December 7, 1941

 

pearlGraphic by Samster

Taken from Writer’s Almanac

 75 years ago: The United States had frozen Japanese assets and declared an embargo on shipments of petroleum and war materials to Japan. On the morning of December 7, soldiers at Pearl Harbor were learning how to use a new device called radar, and they detected a large number of planes heading toward them. They telephoned an officer, who said they must be American B-17s, and not to worry about it.

Because it was Sunday, there was a bonus ration of milk to go along with breakfast that morning. There was a sailor named James Jones in the mess hall, who later wrote From Here to Eternity (1951). He said, “It was not till the first low-flying fighter came whammering overhead with his [machine guns] going that we ran outside, still clutching our half-pints of milk to keep them from being stolen.”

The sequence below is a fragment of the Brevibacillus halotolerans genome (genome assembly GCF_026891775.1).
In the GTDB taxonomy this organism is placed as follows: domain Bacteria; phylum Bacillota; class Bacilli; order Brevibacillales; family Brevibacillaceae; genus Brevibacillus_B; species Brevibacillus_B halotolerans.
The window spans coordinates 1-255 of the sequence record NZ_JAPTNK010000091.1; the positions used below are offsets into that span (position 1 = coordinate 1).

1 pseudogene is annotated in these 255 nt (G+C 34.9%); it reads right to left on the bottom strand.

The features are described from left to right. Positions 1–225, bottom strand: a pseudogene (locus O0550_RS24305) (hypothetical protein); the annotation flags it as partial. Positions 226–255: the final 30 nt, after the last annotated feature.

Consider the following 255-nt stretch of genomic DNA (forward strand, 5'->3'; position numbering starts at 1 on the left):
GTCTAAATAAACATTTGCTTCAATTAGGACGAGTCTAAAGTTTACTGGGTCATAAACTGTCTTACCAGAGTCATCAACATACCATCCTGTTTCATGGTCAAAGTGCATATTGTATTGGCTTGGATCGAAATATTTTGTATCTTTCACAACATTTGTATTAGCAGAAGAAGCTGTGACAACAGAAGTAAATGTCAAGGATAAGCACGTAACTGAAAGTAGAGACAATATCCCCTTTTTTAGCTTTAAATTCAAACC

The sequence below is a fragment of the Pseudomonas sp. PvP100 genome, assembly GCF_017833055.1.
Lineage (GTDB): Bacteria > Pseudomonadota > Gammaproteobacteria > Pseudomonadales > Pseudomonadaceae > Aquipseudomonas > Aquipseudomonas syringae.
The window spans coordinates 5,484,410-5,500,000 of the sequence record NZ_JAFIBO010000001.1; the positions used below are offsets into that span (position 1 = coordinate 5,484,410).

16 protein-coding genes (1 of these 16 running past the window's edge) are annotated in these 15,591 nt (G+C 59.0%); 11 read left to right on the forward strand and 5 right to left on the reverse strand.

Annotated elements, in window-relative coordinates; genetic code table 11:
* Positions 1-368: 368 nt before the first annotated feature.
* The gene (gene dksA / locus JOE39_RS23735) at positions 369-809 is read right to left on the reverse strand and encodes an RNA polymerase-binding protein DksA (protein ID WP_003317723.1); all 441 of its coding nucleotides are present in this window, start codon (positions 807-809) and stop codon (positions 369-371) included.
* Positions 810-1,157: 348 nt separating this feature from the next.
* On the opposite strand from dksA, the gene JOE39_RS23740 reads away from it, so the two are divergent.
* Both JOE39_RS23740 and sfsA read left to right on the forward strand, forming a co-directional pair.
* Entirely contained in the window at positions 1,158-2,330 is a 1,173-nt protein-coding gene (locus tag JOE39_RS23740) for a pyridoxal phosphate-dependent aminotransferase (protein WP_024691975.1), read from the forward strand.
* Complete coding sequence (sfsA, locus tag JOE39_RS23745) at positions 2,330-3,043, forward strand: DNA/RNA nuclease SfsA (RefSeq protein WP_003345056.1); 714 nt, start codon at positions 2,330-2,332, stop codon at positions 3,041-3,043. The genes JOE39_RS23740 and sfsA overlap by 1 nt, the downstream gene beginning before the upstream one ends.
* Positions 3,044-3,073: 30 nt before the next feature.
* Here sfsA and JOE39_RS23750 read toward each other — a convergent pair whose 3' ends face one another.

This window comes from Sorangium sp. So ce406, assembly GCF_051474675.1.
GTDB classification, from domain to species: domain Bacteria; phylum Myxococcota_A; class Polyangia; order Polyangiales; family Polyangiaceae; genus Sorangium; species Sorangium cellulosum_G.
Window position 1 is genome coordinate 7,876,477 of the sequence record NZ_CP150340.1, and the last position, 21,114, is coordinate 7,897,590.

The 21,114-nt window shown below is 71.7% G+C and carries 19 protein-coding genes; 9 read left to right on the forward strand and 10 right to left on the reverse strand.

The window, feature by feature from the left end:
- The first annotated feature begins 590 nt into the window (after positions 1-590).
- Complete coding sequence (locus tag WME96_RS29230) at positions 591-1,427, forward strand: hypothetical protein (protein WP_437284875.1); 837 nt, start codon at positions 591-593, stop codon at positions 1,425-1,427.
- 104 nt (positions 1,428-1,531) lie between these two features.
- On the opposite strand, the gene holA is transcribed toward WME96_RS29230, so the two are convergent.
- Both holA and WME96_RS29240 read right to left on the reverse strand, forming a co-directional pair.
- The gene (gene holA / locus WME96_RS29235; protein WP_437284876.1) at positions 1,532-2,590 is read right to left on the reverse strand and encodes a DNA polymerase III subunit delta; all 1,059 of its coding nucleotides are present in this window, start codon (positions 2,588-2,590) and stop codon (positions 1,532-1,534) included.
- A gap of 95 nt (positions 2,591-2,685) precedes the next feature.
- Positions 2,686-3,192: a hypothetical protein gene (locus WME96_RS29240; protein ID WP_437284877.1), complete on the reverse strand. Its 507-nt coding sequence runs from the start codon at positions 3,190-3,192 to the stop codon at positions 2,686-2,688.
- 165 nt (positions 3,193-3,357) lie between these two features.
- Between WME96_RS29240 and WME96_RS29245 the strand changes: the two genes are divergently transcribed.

The Japanese planes dropped bombs and torpedoes, and ships started capsizing and sinking. Altogether, 2,390 Americans were killed. President Roosevelt got on the radio, talked for less than 10 minutes, and said that December 7th was a day that would “live in infamy.” Congress declared war the following morning, and the United States officially entered WWII.

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About Bruce Louis Dodson

Bruce Louis Dodson is an American expat now living in Borlänge, Sweden with his wife, cat and dog. He is an artist and world traveler who writes fiction and poetry and practices photography in his less than copious free time. His work has appeared in: Barely South Review - Boundaries Issue, Blue Collar Review, Pulsar Poetry (UK), Foliate Oak, Breadline Press West Coast Anthology . The E-buffet, Qarrtsiluni, Struggle Magazine, Pearl Literary Magazine, Contemporary Literature Review: India, 3rd Wednesday, Sleeping Cat Books - Trip of a Lifetime Anthology, Northern Liberties Review, Authors Abroad - Foreign & and Far Away Anthology, The Path, Page & Spine, The Crucible, Sleeping Cat Books -Trips of a Lifetime, Vine Leaves, Pirene's Fountain,Tic Toc Anthology - Kind of a Hurricane Press, Cordite Poetry Review, Buffalo Almanac and mgv2.
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